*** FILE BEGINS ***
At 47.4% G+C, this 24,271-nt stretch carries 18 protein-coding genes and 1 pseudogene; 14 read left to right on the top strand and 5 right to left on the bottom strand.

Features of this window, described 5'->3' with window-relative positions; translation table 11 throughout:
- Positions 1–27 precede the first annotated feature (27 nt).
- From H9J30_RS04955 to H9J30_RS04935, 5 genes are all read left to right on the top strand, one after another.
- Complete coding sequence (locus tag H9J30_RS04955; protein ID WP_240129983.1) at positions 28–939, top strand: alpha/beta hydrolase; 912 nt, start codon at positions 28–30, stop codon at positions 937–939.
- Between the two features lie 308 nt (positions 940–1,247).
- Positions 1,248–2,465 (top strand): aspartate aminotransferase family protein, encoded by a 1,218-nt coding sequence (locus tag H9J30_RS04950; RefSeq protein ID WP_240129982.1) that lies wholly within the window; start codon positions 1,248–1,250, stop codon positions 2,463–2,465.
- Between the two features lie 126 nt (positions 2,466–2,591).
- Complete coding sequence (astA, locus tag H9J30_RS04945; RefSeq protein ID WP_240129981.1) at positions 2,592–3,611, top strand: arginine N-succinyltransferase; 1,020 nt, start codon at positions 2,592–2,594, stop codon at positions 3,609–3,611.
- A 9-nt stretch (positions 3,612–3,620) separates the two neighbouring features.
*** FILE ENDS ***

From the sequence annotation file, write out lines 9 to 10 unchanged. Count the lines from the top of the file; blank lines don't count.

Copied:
- Complete coding sequence (astA, locus tag H9J30_RS04945; RefSeq protein ID WP_240129981.1) at positions 2,592–3,611, top strand: arginine N-succinyltransferase; 1,020 nt, start codon at positions 2,592–2,594, stop codon at positions 3,609–3,611.
- A 9-nt stretch (positions 3,612–3,620) separates the two neighbouring features.